“Most individuals who apply for these projects live locally,” he said. “People don’t travel from Nassau County to come out here just to live in The Hamptons.”

All the board members except for Cyndi McNamara voted yes on a motion to close the public hearing. Ms. McNamara cited the potential strain on emergency services and traffic, as well as Office of Mental Health guidelines for who could live in the 30 supportive housing units, as her top concerns.

Preserve at Quiogue architectural renderings
An architect’s rendering of the buildings in the proposed “Preserve at Quiogue” development.

The proposals up for public hearing Nov. 22 were less controversial, though they did face some pushback.

The Quiogue project, known as “The Preserve at South Country Road,” would be on 17 acres of a 23-acre site between South Country Road and Montauk Highway. Strebel’s laundromat and dry cleaner is on the six acres set to be subdivided out of the property. A new sewage treatment system would serve both the laundromat and the housing development. The project is being proposed by the New York-based firm The NRP Group.

The Nov. 22 hearing was on both a change of zone from one-acre zoning to Multi-Family Planned Development District, allowing for six units per acre, and on the State Environmental Quality Review Act review of the project. The buildings on site would be clustered to preserve open space within the site plan.

The NRP Group’s Vice President of Development, Jonathan Gertman, said the project would have all-electric utilities and would be a mix of one and two bedroom apartments available to people “across the economic spectrum,” with financing from New York State that would require that it would be affordable for at least 50 years. He said New York’s Housing Connect program would oversee a lottery for applicants, but Southampton Town’s list of over 1,000 people waiting for affordable housing could be linked to that system.

Southampton Town Supervisor Jay Schneiderman said he would like to ensure the apartments remain affordable for a much longer term.

“I don’t want to see this, even 50 years from now, becoming high-end summer rentals,” he said.

Tim Laube of Westhampton, who is involved with many community organizations, said he supports the project because he’s seen the dire need for workers, including at the Eastport-South Manor School District, which needs clerical and custodial staff. He added that he doesn’t believe the project will have a negative impact on schools — the district had seen a major drop in enrollment in recent years from 3,900 to 2,300 kids, as families have moved away.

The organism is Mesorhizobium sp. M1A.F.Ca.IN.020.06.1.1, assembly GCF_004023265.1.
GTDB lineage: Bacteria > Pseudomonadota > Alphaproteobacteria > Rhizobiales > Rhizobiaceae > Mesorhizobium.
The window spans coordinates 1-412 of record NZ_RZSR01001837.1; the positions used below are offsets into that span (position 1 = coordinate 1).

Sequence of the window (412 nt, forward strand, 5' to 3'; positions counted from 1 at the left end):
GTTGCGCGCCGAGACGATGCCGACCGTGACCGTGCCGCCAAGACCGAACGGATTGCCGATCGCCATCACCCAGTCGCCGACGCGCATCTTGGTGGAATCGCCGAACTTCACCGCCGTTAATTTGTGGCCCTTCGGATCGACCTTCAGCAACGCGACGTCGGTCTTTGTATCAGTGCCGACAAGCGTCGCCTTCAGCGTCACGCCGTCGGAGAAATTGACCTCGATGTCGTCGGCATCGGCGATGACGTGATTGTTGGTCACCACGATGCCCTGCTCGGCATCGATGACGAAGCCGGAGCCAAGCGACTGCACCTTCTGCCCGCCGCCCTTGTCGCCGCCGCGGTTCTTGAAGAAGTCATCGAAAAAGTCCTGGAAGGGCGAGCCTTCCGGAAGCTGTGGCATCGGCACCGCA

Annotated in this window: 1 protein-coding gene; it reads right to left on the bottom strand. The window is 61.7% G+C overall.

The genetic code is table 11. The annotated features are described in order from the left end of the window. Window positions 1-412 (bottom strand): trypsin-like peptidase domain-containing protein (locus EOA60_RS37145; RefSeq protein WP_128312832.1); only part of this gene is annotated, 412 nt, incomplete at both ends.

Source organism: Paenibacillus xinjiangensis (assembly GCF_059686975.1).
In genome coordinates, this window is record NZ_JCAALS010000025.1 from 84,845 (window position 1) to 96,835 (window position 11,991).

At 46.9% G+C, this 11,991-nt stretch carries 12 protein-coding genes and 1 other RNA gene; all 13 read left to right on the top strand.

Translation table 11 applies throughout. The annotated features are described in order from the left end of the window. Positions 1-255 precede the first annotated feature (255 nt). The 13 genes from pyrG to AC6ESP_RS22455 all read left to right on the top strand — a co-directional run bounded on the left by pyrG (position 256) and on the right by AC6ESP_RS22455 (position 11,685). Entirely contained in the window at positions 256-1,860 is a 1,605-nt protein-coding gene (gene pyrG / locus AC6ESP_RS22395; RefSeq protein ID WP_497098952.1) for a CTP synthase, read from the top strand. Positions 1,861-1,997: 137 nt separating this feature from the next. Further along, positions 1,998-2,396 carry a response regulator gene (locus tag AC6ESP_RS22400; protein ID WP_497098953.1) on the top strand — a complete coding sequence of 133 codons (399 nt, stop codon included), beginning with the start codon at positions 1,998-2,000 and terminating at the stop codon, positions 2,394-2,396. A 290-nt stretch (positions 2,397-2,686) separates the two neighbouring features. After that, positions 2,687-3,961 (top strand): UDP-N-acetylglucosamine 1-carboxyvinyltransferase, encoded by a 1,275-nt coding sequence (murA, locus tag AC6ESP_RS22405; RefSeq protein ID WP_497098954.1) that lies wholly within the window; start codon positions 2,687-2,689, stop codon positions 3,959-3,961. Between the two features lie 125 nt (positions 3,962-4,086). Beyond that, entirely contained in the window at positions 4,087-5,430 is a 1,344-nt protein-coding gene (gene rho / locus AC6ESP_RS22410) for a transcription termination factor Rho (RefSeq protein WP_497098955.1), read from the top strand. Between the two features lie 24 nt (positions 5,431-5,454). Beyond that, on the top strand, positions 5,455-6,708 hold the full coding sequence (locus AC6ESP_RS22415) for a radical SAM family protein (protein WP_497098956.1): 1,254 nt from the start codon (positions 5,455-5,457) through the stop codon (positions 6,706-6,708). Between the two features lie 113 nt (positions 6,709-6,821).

“Even if this project was to produce children in every single unit, I don’t think it would make a dent” in the school’s ability to accommodate them,” he said. “You need a lot more units. You need as many as you can get.”

Southampton Business Alliance Executive Director Sheryl Heather agreed, in a letter read aloud by Rebecca Sinclair.

“This is a drop in the bucket compared to the deficit” in housing, she wrote. “As a local employer with a 40-year-old business in Hampton Bays, I’ve seen that young people are leaving in droves due to lack of housing.”

She added that she is a neighbor of the proposed project and wants to help dissuade concerns raised by other neighbors.

Barbara Weber-Floyd, who lives on South Country Road, said she was disheartened that concerns she and her neighbors had raised at two other hearings hadn’t been addressed, including the one entry and exit onto South Country Road.

“We’ve voiced our concerns and nothing has changed,” she said. “You’re talking about increasing the population of this tiny community by a dramatic amount…. I’m very disheartened. I feel like no one is listening to our concerns.”

“I’m very concerned with burdening our area with such a large development so quickly,” said Greg Meisel of Quiogue. “We absolutely need this kind of housing, but we need the rest of Southampton to share the burden as well.”